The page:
A layer 14 is formed over substrate 12. Layer 14 is preferably in an amorphous form, and in particular aspects can be entirely in an amorphous form. The term “substantially amorphous” is utilized to indicate that the amorphous character of a material is sufficient to allow the material to be distinguished on the basis of a lack of crystallinity in processing described below where substantially amorphous regions are selectively replaced relative to substantially crystalline regions. The term “substantially amorphous” thus encompasses materials having a high degree of amorphous character (such as, for example, materials in which x-ray diffraction or other suitable methods of detecting crystallinity would indicate that there is no detectable crystallinity), including materials which are for all practical purposes entirely amorphous, as well as encompassing materials which are detectably less than entirely amorphous. Typically, a substantially amorphous material will be at least 95% (by volume) amorphous, and accordingly will be less than or equal to 5% (by volume) crystalline.

Material 14 comprises a composition, and for purposes of distinguishing the composition of material 14 from other compositions described subsequently in this disclosure, the composition of material 14 can be referred to as a first composition. The composition of material 14 can comprise, consist essentially of, or consist of any material suitable for the processing of this disclosure, including, for example, tantalum pentoxide (Ta2O5), tantalum nitride (TaNx, where x is greater than 0), and aluminum oxide (Al2O3).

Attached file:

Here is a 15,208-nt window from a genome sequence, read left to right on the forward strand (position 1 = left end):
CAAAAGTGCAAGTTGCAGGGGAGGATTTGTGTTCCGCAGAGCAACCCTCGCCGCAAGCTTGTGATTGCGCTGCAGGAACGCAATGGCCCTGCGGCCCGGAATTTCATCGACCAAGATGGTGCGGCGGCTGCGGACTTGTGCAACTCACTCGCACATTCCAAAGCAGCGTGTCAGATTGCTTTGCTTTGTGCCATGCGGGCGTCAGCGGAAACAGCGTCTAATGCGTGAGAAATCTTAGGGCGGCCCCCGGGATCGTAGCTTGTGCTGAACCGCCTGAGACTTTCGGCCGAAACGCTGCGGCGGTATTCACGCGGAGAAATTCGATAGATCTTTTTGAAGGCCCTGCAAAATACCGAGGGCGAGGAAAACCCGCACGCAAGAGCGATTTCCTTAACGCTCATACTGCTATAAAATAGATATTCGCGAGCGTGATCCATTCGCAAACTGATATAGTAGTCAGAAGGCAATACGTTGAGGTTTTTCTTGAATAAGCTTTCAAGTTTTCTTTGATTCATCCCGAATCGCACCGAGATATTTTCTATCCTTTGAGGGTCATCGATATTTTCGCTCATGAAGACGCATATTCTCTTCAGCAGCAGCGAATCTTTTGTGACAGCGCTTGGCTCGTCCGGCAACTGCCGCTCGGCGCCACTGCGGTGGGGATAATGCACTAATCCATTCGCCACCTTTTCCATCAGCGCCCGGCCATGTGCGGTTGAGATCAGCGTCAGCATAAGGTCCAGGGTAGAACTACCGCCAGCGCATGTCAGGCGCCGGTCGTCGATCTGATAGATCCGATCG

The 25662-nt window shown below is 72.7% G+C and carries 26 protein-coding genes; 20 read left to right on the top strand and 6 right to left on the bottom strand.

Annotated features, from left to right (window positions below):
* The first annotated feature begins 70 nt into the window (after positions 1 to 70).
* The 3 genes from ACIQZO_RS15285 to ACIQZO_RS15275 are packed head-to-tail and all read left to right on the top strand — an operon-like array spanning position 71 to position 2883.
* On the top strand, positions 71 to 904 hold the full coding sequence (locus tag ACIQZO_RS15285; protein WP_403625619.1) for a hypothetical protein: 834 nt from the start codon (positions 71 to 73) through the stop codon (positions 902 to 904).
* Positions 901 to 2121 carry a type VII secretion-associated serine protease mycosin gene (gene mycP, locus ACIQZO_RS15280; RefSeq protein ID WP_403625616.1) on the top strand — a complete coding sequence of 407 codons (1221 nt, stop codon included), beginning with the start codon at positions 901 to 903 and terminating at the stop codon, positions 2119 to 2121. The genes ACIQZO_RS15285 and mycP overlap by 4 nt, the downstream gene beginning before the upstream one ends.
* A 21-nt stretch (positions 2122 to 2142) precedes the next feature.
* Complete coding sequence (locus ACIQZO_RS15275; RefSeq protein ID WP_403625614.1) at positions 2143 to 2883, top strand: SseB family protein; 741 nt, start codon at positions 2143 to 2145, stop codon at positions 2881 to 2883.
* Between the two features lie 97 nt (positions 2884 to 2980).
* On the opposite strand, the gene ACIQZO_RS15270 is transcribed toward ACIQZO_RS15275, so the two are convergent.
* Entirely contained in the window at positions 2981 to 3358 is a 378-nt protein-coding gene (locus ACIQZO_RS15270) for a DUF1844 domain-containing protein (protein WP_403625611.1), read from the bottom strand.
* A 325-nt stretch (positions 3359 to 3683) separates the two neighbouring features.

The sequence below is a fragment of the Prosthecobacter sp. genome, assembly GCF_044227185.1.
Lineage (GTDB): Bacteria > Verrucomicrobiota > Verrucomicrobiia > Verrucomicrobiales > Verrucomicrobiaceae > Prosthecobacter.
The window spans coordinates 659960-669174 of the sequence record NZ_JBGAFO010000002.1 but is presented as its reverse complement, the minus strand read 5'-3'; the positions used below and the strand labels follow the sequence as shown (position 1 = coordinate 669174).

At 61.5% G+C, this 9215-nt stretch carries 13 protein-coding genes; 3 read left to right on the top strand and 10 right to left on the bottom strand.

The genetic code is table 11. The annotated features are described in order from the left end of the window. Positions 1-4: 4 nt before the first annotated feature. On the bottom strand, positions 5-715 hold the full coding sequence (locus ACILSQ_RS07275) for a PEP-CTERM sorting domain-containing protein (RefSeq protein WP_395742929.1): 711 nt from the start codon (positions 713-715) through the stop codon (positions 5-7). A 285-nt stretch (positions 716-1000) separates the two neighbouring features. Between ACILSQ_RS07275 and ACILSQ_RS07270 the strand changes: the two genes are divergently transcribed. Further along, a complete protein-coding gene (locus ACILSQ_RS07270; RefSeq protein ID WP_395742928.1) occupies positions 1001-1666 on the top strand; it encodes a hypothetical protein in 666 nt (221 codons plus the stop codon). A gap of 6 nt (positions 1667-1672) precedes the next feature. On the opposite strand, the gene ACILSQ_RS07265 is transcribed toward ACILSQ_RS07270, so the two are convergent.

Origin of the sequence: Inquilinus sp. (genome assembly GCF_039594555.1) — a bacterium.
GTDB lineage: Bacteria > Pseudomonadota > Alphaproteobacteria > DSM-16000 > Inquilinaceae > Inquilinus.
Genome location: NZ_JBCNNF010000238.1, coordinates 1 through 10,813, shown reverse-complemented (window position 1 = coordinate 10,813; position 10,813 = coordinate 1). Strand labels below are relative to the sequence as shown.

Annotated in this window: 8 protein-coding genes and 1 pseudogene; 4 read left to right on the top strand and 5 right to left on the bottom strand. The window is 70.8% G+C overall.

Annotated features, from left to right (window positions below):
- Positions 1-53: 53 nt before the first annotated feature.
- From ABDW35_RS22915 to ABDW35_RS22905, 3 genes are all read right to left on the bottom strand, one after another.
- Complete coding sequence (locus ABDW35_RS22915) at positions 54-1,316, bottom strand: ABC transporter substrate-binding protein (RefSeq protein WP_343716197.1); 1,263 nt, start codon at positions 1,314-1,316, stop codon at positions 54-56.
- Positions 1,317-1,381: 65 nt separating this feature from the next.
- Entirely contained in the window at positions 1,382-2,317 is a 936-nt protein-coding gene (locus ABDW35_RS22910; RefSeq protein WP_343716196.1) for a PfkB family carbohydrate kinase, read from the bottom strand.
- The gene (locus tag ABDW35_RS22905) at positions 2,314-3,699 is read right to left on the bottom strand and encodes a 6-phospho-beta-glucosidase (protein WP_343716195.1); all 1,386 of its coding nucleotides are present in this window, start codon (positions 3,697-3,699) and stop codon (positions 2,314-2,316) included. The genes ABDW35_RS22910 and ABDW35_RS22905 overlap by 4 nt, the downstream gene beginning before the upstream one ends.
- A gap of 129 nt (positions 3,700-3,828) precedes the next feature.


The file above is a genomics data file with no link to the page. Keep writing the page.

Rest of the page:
Layer 14 can be formed to any suitable thickness, and in particular aspects, will be formed to a thickness of from about 5↑ to about 500↑.

If layer 14 comprises tantalum pentoxide, such can be formed by, for example, chemical vapor deposition. Exemplary chemical vapor deposition utilizes Ta(OC2H5)5 and O2 as precursors at an exemplary susceptor temperature range from about 400° C. to about 550° C., and an exemplary ambient pressure from about 100 mTorr to about 20 Torr.

Referring next to FIG. 2, selected regions of layer 14 are exposed to energy to convert the selected regions from the substantially amorphous form of material 14 to a substantially crystalline form. In the shown aspect of the invention, the selected regions which are converted to the crystalline form correspond to rings 16 (only one of which is labeled). Each of the rings 16 surrounds an island 18 (only one of which is labeled) of the material 14 remaining in the amorphous form. Since the energy utilized to form the regions 16 of substantially crystalline material forms a pattern of such regions, the energy can be referred to as a pattern of energy.

The illustrated circular rings corresponding to regions 16 are shown to be in a closest-packed configuration. Such can be preferred, as such can maximize the packing density of structures ultimately formed utilizing methodology of the present invention. However, it is to be understood that the invention encompasses other aspects (not shown) in which crystalline regions are formed in patterns which do not correspond to closest-packed configurations of the regions. Also, it is to be understood that the shown circular rings are an exemplary aspect of the invention, and that the crystalline regions can be formed in any suitable shape.